Response criteria for advanced systemic mastocytosis (AdvSM) have evolved along with the development of novel therapies, particularly those targeting the mast/stem cell growth factor receptor KIT. In spite of advances, response assessment in AdvSM remains complex and difficult due to several disease factors. One of the reasons is that, in most patients, AdvSM manifests as a multimutated disease affecting multiple cell lineages.
With such heterogeneity, treatment response may be variable in different clinical parameters, translating into significant challenges in SM clinical trials. For example, in the post hoc analysis of the global midostaurin registrational trial, the European Medicines Agency accepted the definition of overall response rate of the International Working Group criteria (ie, complete remission [CR] plus partial remission plus clinical improvement), whereas the US Food and Drug Administration (FDA) redefined it using CR plus partial remission only.
In an attempt to overcome such inconsistencies and other concerns of the regulatory authorities, the European Competence Network on Mastocytosis and the American Initiative on Mast Cell Diseases (ECNM-AIM) presented a refined version of response criteria for AdvSM at the European Competence Network on Mastocytosis 2020 Annual Meeting, Vienna, Austria.
“The proposed ECNM-AIM response criteria, born from successive prior versions, use a tiered approach to uncouple the effects of histopathologic, molecular, clinical, and symptom response on long-term outcomes,” Gotlib et al explained in the Journal of Allergy and Clinical Immunology: In Practice.
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The refined ECNM-AIM response criteria for AdvSM has 4 main tiers for the evaluation of treatment response and improvement of disease. In a hypothetical scenario of a trial to evaluate a novel therapeutic agent, is tier 1, which is focused on SM pathologic response (part 1A) and, if if an SM with an associated hematologic neoplasm (SM-AHN) is present, an AHN pathologic response (part 1B), would serve as the primary endpoint. The other tiers would serve as secondary endpoints as needed.
What Are the Potential Advantages of the Proposed ECNM-AIM Response Criteria?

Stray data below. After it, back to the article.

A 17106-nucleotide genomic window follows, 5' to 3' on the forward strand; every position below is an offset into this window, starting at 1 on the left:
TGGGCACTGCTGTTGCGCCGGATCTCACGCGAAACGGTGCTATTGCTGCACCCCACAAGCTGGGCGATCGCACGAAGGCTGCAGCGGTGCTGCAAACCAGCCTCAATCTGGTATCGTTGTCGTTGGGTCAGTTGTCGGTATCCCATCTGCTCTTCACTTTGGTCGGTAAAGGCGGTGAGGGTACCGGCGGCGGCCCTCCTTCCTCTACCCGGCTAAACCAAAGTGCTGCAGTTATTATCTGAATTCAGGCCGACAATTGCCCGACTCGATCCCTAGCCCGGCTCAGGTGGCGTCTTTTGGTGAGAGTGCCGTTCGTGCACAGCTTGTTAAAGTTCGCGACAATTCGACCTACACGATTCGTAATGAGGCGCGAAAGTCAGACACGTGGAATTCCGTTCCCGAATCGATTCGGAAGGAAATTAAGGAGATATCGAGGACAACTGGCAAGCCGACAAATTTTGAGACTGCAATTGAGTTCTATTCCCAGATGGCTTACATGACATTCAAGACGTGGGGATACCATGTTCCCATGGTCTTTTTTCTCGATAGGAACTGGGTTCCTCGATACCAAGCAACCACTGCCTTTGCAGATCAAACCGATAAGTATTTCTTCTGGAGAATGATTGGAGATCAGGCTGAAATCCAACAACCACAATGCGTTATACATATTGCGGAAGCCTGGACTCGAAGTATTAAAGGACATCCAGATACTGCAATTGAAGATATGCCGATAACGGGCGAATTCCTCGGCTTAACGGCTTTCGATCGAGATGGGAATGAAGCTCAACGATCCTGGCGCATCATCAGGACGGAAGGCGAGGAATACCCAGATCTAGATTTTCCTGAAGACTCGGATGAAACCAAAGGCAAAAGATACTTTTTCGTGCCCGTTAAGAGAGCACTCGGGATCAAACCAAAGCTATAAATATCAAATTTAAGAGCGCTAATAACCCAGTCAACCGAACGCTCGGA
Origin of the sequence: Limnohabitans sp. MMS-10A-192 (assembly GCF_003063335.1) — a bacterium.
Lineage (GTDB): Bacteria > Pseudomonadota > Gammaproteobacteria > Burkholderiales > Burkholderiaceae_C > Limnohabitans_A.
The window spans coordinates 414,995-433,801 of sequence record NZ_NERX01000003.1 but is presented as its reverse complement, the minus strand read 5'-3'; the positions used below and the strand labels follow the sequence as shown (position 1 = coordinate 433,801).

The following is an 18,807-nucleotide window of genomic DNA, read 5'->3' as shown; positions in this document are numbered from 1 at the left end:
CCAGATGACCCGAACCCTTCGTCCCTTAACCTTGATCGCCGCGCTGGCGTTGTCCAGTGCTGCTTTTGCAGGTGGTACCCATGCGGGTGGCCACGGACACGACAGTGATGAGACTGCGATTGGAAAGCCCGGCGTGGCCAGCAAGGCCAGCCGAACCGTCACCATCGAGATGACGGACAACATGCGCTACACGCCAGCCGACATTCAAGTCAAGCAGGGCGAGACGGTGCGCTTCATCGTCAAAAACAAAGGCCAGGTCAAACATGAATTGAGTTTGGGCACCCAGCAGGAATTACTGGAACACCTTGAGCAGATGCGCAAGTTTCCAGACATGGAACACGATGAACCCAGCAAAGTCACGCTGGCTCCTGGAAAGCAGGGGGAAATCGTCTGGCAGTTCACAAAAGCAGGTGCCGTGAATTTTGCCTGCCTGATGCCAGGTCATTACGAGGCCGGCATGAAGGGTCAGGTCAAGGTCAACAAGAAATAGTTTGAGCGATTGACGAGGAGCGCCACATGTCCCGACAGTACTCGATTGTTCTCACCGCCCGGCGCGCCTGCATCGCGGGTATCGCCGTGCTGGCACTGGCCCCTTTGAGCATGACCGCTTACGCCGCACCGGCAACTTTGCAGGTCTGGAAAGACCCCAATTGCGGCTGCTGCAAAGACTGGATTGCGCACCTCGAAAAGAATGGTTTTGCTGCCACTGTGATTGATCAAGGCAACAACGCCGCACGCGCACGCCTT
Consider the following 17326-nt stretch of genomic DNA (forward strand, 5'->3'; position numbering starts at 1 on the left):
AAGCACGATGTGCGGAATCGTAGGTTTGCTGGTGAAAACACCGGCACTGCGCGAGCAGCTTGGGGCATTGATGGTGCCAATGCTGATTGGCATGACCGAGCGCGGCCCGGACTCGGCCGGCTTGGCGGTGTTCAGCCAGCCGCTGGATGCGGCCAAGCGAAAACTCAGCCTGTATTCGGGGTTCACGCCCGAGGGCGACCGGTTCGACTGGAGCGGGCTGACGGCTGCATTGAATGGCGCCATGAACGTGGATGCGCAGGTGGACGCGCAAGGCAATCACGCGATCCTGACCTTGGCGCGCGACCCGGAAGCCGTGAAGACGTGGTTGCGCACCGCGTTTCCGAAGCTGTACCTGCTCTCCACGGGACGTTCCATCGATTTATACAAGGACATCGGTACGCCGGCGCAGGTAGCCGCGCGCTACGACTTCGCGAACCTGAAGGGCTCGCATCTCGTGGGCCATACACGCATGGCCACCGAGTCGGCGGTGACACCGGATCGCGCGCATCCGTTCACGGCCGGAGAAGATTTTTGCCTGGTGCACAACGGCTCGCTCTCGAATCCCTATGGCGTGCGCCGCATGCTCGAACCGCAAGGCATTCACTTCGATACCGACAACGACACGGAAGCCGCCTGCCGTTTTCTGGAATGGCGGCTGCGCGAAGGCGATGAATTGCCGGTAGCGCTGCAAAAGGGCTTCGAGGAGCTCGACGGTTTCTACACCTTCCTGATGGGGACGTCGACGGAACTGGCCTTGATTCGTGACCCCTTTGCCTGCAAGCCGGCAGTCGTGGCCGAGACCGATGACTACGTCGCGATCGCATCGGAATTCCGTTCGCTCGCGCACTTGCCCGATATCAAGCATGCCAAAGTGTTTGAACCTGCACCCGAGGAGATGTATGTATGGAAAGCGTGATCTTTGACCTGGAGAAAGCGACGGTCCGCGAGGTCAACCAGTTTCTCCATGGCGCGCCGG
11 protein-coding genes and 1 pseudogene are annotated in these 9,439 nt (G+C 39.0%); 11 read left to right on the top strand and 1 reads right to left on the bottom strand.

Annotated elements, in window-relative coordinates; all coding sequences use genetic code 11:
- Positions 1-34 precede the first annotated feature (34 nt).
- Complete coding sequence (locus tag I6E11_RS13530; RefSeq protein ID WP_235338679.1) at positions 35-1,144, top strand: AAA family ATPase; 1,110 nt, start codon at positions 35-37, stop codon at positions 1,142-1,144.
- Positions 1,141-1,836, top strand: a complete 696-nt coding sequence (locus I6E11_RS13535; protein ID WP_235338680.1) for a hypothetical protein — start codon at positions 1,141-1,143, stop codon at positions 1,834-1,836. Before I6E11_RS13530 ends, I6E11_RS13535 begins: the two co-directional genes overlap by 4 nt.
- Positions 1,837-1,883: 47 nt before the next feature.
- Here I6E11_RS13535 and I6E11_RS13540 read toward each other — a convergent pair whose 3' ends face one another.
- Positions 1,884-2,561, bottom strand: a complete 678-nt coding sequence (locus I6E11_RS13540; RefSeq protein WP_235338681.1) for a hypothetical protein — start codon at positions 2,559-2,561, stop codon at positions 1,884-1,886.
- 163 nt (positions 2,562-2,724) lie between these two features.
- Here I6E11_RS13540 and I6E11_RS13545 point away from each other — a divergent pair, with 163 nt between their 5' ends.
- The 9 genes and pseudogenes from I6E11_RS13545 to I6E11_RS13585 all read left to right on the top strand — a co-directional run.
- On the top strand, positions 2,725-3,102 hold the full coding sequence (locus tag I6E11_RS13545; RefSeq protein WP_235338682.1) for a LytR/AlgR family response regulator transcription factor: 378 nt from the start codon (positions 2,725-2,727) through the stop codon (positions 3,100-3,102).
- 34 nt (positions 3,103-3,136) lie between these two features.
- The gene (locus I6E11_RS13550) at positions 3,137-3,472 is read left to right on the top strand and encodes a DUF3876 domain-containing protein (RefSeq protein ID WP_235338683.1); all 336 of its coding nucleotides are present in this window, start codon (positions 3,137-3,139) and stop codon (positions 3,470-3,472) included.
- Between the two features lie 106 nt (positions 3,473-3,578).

With the proposed ECNM-AIM response criteria, adjudication of response after initiation of treatment is separated into 3 sequential tiers. Tier 1A evaluates mast cell infiltration of bone marrow, serum tryptase levels, and complete blood count, which are simple and objective markers that are easily interpreted by practicing physicians to determine treatment response.
Importantly, these criteria are applicable to all AdvSM patients with measurable disease burden, regardless of the presence of C-findings, which can be difficult to assess in the presence of AHN, treatment toxicity, or patient comorbidities, for example.
The separation of SM pathologic response from clinical response overcomes the potential confounding effect of an AHN, removes SM-related organ damage from the evaluation of the primary endpoint, and eliminates the concerns of lingering C-findings downgrading a CR or partial remission to stable disease.
Researchers Propose New Tiered Response Criteria for SM
In addition, the proposed ECNM-AIM response criteria allows an “a la carte” approach, ie, physicians could focus on response categories that reflect the particular needs of their patients. However, the authors recommend the reporting of all tiers for a more comprehensive evaluation of clinical benefit. So, in addition to the tier 1A SM pathologic response, which, in principle, would reflect the best treatment response, physicians are encouraged to report the AHN pathologic response when relevant (tier 1B), changes in the KIT D816V variant allele frequency (tier 2), changes in C-findings (tier 3), and symptoms/quality of life (tier 4).
A Concrete Example
William Shomali and Jason Gotlib from the Stanford Cancer Institute/Stanford University illustrated the potential advantage of using the newly proposed response criteria in a review article published in the International Journal of Molecular Sciences.
“If clearance of bone marrow mast cell infiltrates and normalization of the serum tryptase level were achieved (which would define a CR or CRh [CR with partial hematologic recovery] by pure pathologic response criteria), the presence of lingering organ damage findings would not downgrade the overall response. Such criteria simplify adjudication of response by relying solely on measures of mast cell burden without the need to integrate organ damage response(s) in the overall response assessment which can often be confounded by drug effects, co-morbid conditions, and/or by the AHN, if present.”
The newly proposed ECNM-AIM response criteria need to be evaluated in prospective future clinical trials.
Gotlib J, Schwaab J, Shomali W, et al. Proposed European Competence Network on Mastocytosis—American Initiative in Mast Cell Diseases (ECNM-AIM) response criteria in advanced systemic mastocytosis. J Allergy Clin Immunol Pract. 2022;10(8):2025-2038.e1. doi:10.1016/j.jaip.2022.05.034
Shomali W, Gotlib J. Response criteria in advanced systemic mastocytosis: evolution in the era of KIT inhibitors. Int J Mol Sci. 2021;22(6). doi:10.3390/ijms22062983